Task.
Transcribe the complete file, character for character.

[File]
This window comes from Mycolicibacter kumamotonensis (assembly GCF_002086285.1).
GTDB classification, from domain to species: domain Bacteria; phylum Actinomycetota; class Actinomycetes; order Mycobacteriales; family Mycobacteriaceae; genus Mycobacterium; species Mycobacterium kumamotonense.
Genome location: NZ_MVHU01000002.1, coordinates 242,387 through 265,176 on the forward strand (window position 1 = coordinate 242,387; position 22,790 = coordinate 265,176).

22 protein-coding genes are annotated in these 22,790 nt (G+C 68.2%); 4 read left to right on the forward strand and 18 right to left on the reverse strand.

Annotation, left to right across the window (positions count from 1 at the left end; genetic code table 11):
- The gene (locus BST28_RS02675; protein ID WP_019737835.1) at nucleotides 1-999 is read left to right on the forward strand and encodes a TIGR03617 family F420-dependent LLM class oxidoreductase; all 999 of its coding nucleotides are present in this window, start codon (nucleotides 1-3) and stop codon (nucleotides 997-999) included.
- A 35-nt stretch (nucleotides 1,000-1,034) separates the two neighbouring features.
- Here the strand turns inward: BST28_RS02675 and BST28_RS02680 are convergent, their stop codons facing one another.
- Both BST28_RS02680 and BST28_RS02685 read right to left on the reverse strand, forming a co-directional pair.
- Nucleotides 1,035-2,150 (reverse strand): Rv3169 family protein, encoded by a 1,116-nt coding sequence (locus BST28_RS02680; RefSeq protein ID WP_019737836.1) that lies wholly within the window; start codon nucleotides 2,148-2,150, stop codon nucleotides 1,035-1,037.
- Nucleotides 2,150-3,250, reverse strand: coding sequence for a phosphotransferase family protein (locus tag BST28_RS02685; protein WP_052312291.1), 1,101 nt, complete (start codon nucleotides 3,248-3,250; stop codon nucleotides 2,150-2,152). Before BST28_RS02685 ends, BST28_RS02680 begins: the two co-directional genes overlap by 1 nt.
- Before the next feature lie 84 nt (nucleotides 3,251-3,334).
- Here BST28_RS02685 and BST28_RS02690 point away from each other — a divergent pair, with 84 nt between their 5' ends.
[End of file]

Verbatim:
This window comes from Mycolicibacter kumamotonensis (assembly GCF_002086285.1).
GTDB classification, from domain to species: domain Bacteria; phylum Actinomycetota; class Actinomycetes; order Mycobacteriales; family Mycobacteriaceae; genus Mycobacterium; species Mycobacterium kumamotonense.
Genome location: NZ_MVHU01000002.1, coordinates 242,387 through 265,176 on the forward strand (window position 1 = coordinate 242,387; position 22,790 = coordinate 265,176).

22 protein-coding genes are annotated in these 22,790 nt (G+C 68.2%); 4 read left to right on the forward strand and 18 right to left on the reverse strand.

Annotation, left to right across the window (positions count from 1 at the left end; genetic code table 11):
- The gene (locus BST28_RS02675; protein ID WP_019737835.1) at nucleotides 1-999 is read left to right on the forward strand and encodes a TIGR03617 family F420-dependent LLM class oxidoreductase; all 999 of its coding nucleotides are present in this window, start codon (nucleotides 1-3) and stop codon (nucleotides 997-999) included.
- A 35-nt stretch (nucleotides 1,000-1,034) separates the two neighbouring features.
- Here the strand turns inward: BST28_RS02675 and BST28_RS02680 are convergent, their stop codons facing one another.
- Both BST28_RS02680 and BST28_RS02685 read right to left on the reverse strand, forming a co-directional pair.
- Nucleotides 1,035-2,150 (reverse strand): Rv3169 family protein, encoded by a 1,116-nt coding sequence (locus BST28_RS02680; RefSeq protein ID WP_019737836.1) that lies wholly within the window; start codon nucleotides 2,148-2,150, stop codon nucleotides 1,035-1,037.
- Nucleotides 2,150-3,250, reverse strand: coding sequence for a phosphotransferase family protein (locus tag BST28_RS02685; protein WP_052312291.1), 1,101 nt, complete (start codon nucleotides 3,248-3,250; stop codon nucleotides 2,150-2,152). Before BST28_RS02685 ends, BST28_RS02680 begins: the two co-directional genes overlap by 1 nt.
- Before the next feature lie 84 nt (nucleotides 3,251-3,334).
- Here BST28_RS02685 and BST28_RS02690 point away from each other — a divergent pair, with 84 nt between their 5' ends.